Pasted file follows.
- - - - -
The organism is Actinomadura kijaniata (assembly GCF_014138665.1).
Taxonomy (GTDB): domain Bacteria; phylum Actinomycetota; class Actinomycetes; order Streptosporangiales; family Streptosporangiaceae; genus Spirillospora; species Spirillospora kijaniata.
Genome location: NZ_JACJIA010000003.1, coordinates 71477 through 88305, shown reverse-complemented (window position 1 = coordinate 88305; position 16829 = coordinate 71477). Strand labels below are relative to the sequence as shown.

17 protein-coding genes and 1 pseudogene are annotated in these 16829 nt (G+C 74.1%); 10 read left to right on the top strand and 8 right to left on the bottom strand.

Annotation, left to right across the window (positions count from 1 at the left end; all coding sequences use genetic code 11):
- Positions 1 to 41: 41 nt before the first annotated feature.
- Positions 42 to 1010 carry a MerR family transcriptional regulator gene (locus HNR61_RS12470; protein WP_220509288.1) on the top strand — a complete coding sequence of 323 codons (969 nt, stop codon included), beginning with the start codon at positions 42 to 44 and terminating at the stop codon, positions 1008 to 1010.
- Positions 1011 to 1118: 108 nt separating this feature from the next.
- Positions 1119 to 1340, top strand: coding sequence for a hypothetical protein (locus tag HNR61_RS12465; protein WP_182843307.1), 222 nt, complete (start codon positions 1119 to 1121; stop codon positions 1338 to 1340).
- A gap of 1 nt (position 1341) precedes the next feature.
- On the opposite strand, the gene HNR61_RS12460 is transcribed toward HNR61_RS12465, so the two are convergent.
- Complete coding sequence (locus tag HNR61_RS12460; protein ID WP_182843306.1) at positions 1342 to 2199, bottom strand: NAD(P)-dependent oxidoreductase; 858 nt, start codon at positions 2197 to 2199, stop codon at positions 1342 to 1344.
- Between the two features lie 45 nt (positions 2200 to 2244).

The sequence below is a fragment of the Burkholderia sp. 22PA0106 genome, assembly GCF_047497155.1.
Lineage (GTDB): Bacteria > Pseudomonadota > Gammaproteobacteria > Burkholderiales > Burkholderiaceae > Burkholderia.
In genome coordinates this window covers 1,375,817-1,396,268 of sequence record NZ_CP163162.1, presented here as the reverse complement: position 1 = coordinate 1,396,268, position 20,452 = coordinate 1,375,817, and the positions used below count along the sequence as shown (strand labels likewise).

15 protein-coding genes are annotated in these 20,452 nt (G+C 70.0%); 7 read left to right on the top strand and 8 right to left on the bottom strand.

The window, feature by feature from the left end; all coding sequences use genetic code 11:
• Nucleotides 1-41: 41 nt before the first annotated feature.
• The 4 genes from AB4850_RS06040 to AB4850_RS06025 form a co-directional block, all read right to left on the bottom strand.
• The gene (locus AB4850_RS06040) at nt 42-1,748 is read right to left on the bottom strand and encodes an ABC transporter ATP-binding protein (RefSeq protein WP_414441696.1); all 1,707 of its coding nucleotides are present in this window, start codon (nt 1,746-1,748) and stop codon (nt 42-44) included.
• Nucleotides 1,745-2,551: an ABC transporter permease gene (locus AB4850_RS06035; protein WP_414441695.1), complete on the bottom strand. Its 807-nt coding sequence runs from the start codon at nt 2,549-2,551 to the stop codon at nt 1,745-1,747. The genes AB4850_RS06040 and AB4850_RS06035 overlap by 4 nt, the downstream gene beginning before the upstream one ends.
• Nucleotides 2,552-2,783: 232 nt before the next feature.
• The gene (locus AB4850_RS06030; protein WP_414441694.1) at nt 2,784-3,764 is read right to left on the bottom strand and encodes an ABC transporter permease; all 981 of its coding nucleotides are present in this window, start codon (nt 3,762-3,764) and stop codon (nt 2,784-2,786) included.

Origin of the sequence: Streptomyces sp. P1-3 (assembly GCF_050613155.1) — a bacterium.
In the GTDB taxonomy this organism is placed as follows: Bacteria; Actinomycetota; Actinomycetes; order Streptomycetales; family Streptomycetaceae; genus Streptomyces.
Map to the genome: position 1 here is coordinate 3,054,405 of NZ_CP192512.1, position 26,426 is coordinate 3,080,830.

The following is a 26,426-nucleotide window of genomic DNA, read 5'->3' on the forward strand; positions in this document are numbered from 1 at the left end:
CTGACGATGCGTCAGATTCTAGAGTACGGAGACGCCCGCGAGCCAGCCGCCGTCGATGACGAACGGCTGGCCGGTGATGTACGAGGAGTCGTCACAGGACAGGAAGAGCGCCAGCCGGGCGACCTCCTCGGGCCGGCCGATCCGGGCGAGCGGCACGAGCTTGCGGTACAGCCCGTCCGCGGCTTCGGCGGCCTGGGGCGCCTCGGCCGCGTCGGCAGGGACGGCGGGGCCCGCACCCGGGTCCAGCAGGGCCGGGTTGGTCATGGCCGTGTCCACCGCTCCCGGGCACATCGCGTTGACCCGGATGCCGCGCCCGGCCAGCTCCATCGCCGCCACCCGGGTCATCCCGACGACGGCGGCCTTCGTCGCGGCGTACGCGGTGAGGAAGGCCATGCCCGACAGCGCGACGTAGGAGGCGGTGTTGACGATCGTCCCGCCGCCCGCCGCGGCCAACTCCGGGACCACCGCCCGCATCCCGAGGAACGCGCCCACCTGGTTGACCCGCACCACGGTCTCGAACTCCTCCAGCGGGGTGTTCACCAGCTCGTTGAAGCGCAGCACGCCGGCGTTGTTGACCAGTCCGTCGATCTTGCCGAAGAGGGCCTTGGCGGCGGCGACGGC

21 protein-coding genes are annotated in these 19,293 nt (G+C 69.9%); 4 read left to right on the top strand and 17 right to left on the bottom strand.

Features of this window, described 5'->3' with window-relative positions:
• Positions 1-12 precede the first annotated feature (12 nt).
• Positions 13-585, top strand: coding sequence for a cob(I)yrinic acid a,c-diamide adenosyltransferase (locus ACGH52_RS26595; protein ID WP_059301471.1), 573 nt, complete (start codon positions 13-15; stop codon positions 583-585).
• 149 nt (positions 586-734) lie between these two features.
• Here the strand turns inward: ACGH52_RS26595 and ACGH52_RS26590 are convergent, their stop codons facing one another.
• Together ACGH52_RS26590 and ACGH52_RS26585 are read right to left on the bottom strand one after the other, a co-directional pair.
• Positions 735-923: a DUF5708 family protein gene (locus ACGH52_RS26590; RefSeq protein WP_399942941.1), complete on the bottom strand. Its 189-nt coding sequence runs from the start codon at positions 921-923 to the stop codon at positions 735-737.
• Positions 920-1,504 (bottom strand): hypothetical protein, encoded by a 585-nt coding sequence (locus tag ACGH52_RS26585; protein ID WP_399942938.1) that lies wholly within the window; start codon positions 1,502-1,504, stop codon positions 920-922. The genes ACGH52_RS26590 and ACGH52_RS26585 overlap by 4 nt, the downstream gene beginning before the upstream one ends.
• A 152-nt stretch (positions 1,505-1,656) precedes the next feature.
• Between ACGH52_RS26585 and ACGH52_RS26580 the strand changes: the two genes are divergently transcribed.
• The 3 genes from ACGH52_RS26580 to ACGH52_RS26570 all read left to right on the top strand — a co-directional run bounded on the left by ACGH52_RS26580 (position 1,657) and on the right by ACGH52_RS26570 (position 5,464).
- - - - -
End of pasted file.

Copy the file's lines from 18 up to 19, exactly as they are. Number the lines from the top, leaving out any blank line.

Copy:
The window, feature by feature from the left end; all coding sequences use genetic code 11:
• Nucleotides 1-41: 41 nt before the first annotated feature.